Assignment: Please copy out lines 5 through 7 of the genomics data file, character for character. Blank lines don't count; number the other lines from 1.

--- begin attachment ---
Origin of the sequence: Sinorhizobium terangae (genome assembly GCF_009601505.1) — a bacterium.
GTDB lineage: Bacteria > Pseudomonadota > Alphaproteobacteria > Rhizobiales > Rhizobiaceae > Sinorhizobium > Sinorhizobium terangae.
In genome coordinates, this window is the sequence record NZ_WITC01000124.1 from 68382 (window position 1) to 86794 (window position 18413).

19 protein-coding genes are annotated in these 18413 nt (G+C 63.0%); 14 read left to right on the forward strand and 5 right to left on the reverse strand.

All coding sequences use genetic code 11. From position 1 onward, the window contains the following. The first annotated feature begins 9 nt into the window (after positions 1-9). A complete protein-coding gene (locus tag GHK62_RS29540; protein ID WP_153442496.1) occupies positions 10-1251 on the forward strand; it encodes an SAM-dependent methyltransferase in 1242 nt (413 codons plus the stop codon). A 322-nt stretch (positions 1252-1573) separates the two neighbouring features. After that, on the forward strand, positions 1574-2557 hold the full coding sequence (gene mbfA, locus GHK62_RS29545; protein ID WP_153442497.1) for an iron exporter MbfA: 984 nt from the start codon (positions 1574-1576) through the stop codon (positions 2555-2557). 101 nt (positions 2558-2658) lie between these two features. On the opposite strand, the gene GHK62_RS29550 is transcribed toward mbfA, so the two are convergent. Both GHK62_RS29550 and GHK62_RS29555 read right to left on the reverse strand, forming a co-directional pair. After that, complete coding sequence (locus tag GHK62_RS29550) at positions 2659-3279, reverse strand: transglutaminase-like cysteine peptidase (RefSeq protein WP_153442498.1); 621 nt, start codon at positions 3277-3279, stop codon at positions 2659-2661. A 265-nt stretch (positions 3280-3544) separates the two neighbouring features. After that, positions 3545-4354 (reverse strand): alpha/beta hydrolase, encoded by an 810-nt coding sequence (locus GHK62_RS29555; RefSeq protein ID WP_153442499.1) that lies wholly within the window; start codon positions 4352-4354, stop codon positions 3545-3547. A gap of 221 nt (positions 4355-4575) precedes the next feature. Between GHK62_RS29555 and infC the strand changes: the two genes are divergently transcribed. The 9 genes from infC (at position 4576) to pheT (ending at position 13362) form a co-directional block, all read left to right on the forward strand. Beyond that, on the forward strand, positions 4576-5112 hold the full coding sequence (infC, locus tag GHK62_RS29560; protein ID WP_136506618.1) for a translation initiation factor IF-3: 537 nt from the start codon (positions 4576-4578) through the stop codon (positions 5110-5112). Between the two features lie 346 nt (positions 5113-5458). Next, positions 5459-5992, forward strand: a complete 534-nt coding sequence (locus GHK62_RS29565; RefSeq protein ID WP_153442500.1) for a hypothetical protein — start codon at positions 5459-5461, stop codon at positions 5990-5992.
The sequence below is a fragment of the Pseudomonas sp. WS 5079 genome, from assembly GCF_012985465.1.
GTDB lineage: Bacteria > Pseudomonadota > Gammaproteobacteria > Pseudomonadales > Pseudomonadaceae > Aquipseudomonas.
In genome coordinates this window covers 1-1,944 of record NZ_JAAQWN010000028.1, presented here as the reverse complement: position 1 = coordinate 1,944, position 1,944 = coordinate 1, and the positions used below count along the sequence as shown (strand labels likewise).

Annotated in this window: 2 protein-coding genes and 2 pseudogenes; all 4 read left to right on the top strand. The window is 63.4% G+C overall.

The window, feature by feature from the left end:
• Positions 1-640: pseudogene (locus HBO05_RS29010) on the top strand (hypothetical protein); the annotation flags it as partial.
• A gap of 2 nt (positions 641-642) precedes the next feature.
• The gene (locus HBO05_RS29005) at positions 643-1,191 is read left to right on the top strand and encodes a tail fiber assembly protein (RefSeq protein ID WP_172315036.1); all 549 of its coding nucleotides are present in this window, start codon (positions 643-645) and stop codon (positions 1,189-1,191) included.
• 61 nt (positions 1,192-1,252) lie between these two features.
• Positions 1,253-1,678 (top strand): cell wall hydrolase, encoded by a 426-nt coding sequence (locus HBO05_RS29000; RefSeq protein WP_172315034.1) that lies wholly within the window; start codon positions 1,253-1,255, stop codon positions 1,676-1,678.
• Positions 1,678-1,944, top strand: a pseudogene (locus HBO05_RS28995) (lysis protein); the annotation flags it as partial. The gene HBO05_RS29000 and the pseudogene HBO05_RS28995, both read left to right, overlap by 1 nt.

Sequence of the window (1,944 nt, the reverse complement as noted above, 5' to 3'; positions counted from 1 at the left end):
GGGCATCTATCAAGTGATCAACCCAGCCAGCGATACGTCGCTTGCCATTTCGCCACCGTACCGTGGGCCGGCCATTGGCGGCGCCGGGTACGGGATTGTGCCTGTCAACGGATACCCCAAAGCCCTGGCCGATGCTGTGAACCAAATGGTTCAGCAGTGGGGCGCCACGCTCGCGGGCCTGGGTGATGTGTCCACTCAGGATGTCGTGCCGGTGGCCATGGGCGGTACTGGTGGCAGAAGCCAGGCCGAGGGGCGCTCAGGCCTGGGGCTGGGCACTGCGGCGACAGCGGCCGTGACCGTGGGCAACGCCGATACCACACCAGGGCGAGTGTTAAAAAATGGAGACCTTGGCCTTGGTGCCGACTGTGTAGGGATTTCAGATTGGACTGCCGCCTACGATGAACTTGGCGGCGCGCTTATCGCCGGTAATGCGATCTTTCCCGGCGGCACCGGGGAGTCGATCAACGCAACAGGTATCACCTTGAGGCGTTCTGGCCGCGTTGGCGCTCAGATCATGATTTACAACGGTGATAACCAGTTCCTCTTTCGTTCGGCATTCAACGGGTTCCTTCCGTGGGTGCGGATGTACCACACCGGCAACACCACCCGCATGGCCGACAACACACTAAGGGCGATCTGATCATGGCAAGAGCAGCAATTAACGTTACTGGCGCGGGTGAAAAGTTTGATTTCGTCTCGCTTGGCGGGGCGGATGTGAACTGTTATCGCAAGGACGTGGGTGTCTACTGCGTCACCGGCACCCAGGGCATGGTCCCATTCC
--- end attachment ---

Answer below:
All coding sequences use genetic code 11. From position 1 onward, the window contains the following. The first annotated feature begins 9 nt into the window (after positions 1-9). A complete protein-coding gene (locus tag GHK62_RS29540; protein ID WP_153442496.1) occupies positions 10-1251 on the forward strand; it encodes an SAM-dependent methyltransferase in 1242 nt (413 codons plus the stop codon). A 322-nt stretch (positions 1252-1573) separates the two neighbouring features. After that, on the forward strand, positions 1574-2557 hold the full coding sequence (gene mbfA, locus GHK62_RS29545; protein ID WP_153442497.1) for an iron exporter MbfA: 984 nt from the start codon (positions 1574-1576) through the stop codon (positions 2555-2557). 101 nt (positions 2558-2658) lie between these two features. On the opposite strand, the gene GHK62_RS29550 is transcribed toward mbfA, so the two are convergent. Both GHK62_RS29550 and GHK62_RS29555 read right to left on the reverse strand, forming a co-directional pair. After that, complete coding sequence (locus tag GHK62_RS29550) at positions 2659-3279, reverse strand: transglutaminase-like cysteine peptidase (RefSeq protein WP_153442498.1); 621 nt, start codon at positions 3277-3279, stop codon at positions 2659-2661. A 265-nt stretch (positions 3280-3544) separates the two neighbouring features. After that, positions 3545-4354 (reverse strand): alpha/beta hydrolase, encoded by an 810-nt coding sequence (locus GHK62_RS29555; RefSeq protein ID WP_153442499.1) that lies wholly within the window; start codon positions 4352-4354, stop codon positions 3545-3547. A gap of 221 nt (positions 4355-4575) precedes the next feature. Between GHK62_RS29555 and infC the strand changes: the two genes are divergently transcribed. The 9 genes from infC (at position 4576) to pheT (ending at position 13362) form a co-directional block, all read left to right on the forward strand. Beyond that, on the forward strand, positions 4576-5112 hold the full coding sequence (infC, locus tag GHK62_RS29560; protein ID WP_136506618.1) for a translation initiation factor IF-3: 537 nt from the start codon (positions 4576-4578) through the stop codon (positions 5110-5112). Between the two features lie 346 nt (positions 5113-5458). Next, positions 5459-5992, forward strand: a complete 534-nt coding sequence (locus GHK62_RS29565; RefSeq protein ID WP_153442500.1) for a hypothetical protein — start codon at positions 5459-5461, stop codon at positions 5990-5992.
The sequence below is a fragment of the Pseudomonas sp. WS 5079 genome, from assembly GCF_012985465.1.
GTDB lineage: Bacteria > Pseudomonadota > Gammaproteobacteria > Pseudomonadales > Pseudomonadaceae > Aquipseudomonas.